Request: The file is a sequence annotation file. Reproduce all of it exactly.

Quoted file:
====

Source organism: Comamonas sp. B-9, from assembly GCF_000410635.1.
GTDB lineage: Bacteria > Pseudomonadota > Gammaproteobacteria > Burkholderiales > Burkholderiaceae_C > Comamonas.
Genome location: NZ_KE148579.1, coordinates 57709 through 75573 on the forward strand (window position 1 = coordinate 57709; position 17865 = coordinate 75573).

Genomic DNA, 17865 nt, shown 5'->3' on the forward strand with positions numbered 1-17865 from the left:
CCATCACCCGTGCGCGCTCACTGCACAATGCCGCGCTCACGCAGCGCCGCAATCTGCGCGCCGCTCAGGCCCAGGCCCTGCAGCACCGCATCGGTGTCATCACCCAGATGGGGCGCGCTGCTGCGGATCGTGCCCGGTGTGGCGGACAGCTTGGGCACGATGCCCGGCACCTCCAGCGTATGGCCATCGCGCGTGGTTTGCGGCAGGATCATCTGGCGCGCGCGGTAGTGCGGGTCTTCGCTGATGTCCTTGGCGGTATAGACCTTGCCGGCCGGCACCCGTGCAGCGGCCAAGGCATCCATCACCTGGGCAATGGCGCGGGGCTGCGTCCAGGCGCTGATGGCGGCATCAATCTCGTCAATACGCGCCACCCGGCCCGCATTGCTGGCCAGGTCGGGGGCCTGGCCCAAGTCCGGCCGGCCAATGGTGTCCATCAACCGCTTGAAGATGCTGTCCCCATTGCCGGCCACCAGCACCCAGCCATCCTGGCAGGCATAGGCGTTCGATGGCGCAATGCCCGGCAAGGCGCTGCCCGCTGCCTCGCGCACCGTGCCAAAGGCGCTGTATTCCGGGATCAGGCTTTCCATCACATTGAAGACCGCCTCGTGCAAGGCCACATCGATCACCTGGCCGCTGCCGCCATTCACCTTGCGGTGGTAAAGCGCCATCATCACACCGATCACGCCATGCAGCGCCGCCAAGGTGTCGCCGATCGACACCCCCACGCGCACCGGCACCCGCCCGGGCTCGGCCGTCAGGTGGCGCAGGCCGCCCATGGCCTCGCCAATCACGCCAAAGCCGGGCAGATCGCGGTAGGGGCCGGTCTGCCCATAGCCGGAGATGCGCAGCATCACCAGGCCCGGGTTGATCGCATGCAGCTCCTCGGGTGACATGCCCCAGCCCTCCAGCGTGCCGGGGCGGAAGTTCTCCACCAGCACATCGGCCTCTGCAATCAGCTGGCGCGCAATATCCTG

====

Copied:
Source organism: Comamonas sp. B-9, from assembly GCF_000410635.1.
GTDB lineage: Bacteria > Pseudomonadota > Gammaproteobacteria > Burkholderiales > Burkholderiaceae_C > Comamonas.
Genome location: NZ_KE148579.1, coordinates 57709 through 75573 on the forward strand (window position 1 = coordinate 57709; position 17865 = coordinate 75573).

Genomic DNA, 17865 nt, shown 5'->3' on the forward strand with positions numbered 1-17865 from the left:
CCATCACCCGTGCGCGCTCACTGCACAATGCCGCGCTCACGCAGCGCCGCAATCTGCGCGCCGCTCAGGCCCAGGCCCTGCAGCACCGCATCGGTGTCATCACCCAGATGGGGCGCGCTGCTGCGGATCGTGCCCGGTGTGGCGGACAGCTTGGGCACGATGCCCGGCACCTCCAGCGTATGGCCATCGCGCGTGGTTTGCGGCAGGATCATCTGGCGCGCGCGGTAGTGCGGGTCTTCGCTGATGTCCTTGGCGGTATAGACCTTGCCGGCCGGCACCCGTGCAGCGGCCAAGGCATCCATCACCTGGGCAATGGCGCGGGGCTGCGTCCAGGCGCTGATGGCGGCATCAATCTCGTCAATACGCGCCACCCGGCCCGCATTGCTGGCCAGGTCGGGGGCCTGGCCCAAGTCCGGCCGGCCAATGGTGTCCATCAACCGCTTGAAGATGCTGTCCCCATTGCCGGCCACCAGCACCCAGCCATCCTGGCAGGCATAGGCGTTCGATGGCGCAATGCCCGGCAAGGCGCTGCCCGCTGCCTCGCGCACCGTGCCAAAGGCGCTGTATTCCGGGATCAGGCTTTCCATCACATTGAAGACCGCCTCGTGCAAGGCCACATCGATCACCTGGCCGCTGCCGCCATTCACCTTGCGGTGGTAAAGCGCCATCATCACACCGATCACGCCATGCAGCGCCGCCAAGGTGTCGCCGATCGACACCCCCACGCGCACCGGCACCCGCCCGGGCTCGGCCGTCAGGTGGCGCAGGCCGCCCATGGCCTCGCCAATCACGCCAAAGCCGGGCAGATCGCGGTAGGGGCCGGTCTGCCCATAGCCGGAGATGCGCAGCATCACCAGGCCCGGGTTGATCGCATGCAGCTCCTCGGGTGACATGCCCCAGCCCTCCAGCGTGCCGGGGCGGAAGTTCTCCACCAGCACATCGGCCTCTGCAATCAGCTGGCGCGCAATATCCTG